Augury is a collaborative project produced with Wesley Goatley for London Design Festival 2018. Augury draws predictions of the future from the live positions of planes in a 20km radius around it. This is an allusion to the ancient Greek and Roman practice of Augury - a method of divination performed by reading the flight patterns of birds.

The neural network at the core of the project has been trained on six months of flight data; the longitude, altitude and latitude of all planes in a 20km radius of the exhibition. At the same time tweets containing the word ‘future’ also from a 20km radius were gathered. By training the network to correlate these data sets, we can synthesise new prognostications about the future from current plane positions when visitors speak the phrase 'There is special providence in the fall of a sparrow.'

The large ceiling projection shows live the current positions of planes directly above the installation in a 20km radius. The planes are visualised with their numbers and airlines as murmurations of sparrows – a natural phenomena where a flock of sparrows move in dazzling patterns displaying properties of emergent complexity. This is also a technical fix to the limited and imperfect freely available ADSB plane data.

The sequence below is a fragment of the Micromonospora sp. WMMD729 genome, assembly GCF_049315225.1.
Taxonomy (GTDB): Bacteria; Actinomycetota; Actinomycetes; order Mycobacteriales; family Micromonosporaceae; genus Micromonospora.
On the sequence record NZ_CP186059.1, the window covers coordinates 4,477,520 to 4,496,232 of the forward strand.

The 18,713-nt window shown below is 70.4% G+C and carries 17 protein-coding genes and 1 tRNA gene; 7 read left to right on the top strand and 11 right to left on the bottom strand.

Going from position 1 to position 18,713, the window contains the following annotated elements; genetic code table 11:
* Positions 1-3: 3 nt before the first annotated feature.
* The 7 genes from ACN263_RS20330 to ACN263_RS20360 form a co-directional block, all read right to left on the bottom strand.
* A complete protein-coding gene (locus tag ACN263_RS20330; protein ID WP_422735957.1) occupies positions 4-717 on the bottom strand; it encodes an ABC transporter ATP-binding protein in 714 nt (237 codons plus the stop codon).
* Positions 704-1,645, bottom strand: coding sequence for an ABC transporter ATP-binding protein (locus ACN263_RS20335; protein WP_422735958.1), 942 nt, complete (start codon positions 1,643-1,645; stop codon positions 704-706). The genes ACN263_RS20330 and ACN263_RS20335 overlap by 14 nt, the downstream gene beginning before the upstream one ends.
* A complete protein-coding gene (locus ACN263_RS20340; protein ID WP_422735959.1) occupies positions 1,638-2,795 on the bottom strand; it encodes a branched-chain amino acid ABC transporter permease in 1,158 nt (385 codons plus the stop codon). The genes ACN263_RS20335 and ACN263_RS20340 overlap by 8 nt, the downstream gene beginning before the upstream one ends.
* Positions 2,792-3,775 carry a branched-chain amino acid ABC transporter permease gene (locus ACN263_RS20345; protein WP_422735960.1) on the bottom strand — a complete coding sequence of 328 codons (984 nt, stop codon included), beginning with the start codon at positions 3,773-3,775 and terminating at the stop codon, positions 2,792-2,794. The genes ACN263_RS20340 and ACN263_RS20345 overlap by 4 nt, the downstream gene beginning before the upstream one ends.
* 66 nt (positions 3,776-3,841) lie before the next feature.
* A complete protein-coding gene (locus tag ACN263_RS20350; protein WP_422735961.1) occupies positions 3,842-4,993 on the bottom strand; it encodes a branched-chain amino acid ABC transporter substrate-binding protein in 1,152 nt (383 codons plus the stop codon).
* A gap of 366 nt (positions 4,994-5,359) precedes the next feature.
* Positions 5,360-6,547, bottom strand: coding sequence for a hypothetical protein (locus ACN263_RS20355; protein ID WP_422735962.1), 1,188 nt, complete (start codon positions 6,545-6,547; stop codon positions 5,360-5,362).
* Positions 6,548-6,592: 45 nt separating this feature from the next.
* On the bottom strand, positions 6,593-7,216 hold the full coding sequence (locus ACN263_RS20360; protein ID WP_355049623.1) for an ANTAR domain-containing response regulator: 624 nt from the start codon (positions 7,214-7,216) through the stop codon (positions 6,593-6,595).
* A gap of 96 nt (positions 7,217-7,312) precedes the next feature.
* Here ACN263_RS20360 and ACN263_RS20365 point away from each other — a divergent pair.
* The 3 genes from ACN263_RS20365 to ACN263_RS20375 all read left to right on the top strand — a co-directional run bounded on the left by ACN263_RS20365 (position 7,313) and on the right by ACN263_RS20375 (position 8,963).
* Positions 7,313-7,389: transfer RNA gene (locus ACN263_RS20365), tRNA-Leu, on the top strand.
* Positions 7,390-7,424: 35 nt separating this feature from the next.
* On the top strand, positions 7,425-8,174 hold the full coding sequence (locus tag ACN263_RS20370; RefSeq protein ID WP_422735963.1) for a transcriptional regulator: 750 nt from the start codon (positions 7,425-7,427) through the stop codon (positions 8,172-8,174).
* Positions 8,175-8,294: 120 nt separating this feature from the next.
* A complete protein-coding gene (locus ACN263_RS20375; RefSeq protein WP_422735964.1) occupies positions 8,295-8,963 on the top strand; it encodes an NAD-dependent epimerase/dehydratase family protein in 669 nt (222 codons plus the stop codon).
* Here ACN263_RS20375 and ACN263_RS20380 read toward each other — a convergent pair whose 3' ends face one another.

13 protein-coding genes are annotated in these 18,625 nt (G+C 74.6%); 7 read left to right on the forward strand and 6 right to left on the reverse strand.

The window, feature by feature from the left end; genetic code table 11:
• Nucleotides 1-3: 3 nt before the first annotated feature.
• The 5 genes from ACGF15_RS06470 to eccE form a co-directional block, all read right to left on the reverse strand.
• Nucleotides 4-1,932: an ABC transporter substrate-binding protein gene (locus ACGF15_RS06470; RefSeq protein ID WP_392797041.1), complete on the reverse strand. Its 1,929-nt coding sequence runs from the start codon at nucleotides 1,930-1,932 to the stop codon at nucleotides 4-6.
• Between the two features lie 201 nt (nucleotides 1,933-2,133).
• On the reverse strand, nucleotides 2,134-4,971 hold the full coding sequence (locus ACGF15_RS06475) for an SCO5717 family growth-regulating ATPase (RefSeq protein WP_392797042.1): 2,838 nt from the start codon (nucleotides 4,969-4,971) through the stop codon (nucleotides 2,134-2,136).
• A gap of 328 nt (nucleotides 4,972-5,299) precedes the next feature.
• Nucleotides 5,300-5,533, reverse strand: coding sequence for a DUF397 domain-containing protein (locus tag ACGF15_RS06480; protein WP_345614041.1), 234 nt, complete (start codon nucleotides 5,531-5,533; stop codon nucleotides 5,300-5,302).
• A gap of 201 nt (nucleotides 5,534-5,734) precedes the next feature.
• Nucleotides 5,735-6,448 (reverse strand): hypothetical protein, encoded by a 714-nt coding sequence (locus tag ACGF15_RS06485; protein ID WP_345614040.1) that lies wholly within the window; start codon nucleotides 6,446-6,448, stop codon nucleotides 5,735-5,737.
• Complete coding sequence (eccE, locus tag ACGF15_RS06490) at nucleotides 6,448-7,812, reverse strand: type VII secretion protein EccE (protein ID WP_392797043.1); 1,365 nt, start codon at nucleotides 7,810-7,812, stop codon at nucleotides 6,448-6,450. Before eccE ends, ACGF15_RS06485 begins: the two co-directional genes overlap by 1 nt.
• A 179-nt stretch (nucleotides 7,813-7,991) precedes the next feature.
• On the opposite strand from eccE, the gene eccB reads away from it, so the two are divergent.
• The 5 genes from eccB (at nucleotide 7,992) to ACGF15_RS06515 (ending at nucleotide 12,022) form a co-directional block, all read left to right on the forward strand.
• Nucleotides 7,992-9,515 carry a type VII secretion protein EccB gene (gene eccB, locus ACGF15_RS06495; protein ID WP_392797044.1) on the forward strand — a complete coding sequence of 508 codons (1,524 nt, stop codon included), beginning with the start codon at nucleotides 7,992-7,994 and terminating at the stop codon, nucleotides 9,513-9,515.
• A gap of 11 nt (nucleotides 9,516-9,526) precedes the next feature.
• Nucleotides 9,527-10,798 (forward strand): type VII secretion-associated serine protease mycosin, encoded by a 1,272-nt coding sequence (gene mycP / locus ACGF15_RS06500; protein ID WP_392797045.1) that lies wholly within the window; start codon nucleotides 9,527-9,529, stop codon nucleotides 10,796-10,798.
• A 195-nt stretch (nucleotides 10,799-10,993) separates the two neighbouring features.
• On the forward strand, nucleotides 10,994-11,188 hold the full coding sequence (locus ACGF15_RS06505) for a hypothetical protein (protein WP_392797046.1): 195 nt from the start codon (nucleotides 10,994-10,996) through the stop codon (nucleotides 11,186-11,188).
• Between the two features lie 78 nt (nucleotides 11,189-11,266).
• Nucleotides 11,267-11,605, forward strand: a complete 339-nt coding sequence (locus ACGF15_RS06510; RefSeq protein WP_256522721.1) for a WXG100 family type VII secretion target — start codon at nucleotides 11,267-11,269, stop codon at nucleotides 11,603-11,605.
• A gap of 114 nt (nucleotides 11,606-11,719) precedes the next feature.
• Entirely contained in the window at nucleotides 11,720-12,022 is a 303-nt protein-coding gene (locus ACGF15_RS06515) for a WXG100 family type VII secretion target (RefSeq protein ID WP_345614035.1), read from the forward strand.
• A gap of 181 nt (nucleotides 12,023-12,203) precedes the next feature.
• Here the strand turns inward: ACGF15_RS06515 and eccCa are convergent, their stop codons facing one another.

Both the chorus of voices that chant each prediction and Augury’s speech detection are produced by machine learning systems in Google and Amazon’s underground data centres. This is the same infrastructure that these companies and many others use for their own attempts at prediction, such as guessing the future behaviours, shopping habits, and political leanings of their users.

The multiple applications of machine learning used in Augury combine as a parody of the contemporary obsession with algorithmic prediction, and the capacities and limitations of the neural networks which underpin it.

Augury was produced for and exhibited as part of the Supra Systems Studio launch at London Design Festival 2018

09.2018 – Everything Happens So Much, London Design Festival

12.2019 – WIRED.COM

Last updated: 05.2020